ACR: Imaging Not Usually Needed for Uncomplicated Headache

July 8, 2014

Uncomplicated headache without red flags does not usually require imaging for diagnosis.

Uncomplicated, nontraumatic, primary headache do not generally require imaging for definitive diagnosis, although if red flags are present, imaging may be warranted, according to an article published in the Journal of the American College of Radiology.

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The article reviews the ACR Appropriateness Criteria for diagnosis of headache. The evidence-based guidelines for specific clinical conditions are reviewed every two years. “Several studies have confirmed the low yield of imaging procedures for individuals presenting with isolated headache, ie, headache unaccompanied by other neurological findings,” the authors wrote. “Therefore, when considering a common disorder, such as headache, indications for imaging become relevant.”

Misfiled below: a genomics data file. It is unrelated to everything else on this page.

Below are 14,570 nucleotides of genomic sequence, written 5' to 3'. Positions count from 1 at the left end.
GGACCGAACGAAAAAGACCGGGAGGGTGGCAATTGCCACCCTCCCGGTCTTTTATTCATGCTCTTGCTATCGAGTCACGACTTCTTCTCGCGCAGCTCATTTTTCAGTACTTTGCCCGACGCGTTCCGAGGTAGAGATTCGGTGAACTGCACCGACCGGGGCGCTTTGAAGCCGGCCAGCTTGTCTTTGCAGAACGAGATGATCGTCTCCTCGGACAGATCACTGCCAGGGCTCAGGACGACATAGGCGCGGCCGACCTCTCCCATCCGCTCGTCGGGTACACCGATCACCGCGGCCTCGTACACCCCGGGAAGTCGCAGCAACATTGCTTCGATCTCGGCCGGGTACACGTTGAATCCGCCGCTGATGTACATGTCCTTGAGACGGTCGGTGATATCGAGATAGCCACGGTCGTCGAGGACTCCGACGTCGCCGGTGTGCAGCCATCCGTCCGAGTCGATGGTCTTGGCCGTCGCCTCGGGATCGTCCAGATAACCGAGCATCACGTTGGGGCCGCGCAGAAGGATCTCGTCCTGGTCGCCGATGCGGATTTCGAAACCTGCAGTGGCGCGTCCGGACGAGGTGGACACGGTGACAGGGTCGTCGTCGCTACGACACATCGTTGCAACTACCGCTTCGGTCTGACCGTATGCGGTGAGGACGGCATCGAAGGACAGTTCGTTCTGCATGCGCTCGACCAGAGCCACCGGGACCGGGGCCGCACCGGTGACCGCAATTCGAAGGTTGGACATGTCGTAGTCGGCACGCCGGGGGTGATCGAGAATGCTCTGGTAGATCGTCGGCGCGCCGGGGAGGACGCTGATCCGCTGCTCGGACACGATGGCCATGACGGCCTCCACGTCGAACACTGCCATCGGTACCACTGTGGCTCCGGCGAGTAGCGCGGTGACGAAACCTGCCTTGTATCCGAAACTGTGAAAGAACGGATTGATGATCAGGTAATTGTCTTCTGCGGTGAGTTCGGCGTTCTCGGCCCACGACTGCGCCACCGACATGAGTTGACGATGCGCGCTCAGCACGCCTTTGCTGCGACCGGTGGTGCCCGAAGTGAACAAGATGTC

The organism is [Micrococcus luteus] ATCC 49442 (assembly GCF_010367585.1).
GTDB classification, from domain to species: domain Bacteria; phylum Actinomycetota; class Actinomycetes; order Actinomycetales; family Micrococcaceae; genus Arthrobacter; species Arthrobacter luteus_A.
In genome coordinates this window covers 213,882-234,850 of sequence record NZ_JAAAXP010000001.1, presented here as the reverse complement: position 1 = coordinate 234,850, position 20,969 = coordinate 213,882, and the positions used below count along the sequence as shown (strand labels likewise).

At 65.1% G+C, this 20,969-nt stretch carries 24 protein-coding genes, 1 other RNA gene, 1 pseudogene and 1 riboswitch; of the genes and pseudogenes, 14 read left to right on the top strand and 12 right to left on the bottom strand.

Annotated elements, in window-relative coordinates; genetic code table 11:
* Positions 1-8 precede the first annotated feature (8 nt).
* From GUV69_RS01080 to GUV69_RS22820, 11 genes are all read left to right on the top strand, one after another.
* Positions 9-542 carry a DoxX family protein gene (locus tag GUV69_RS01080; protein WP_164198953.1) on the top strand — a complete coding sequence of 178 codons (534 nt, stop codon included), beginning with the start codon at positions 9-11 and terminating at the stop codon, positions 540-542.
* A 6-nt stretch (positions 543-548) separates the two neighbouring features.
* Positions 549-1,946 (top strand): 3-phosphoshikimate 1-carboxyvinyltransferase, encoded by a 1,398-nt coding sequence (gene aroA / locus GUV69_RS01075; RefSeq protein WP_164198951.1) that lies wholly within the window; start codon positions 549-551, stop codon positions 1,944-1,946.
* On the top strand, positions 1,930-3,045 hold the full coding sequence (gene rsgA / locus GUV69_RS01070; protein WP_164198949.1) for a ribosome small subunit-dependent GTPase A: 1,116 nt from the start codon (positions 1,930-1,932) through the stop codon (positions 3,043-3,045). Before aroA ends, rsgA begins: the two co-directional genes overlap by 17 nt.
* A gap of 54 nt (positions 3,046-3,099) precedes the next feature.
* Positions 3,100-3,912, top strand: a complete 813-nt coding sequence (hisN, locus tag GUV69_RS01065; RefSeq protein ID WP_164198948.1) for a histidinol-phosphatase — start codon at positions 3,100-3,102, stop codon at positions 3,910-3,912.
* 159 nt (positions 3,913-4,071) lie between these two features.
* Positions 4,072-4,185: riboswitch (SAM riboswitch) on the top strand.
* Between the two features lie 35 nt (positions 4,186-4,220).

Clinical features or red flags that may indicate the need for imaging for headache include:

• Headache associate with trauma

• New, worse, or abrupt onset or headache

• Thunderclap (sudden onset of severe headache)

• Pain radiating to the neck

• Pain due to trigeminal autonomic cephalgia

• Persistent and positional pain

• Temporal pain in older individuals

Other patients who may benefit from imaging include those who:

• Are pregnant

• Are immunocompromised

• Have cancer

• Have papilledoma or systemic illnesses, including hypercoagulable disorders

• Have headache associated with cough, exertions or sexual activity

Imaging may also be useful for patients who present headaches in the base of the skull, or of rhinogenic, odontogenic or maxillofacial origin.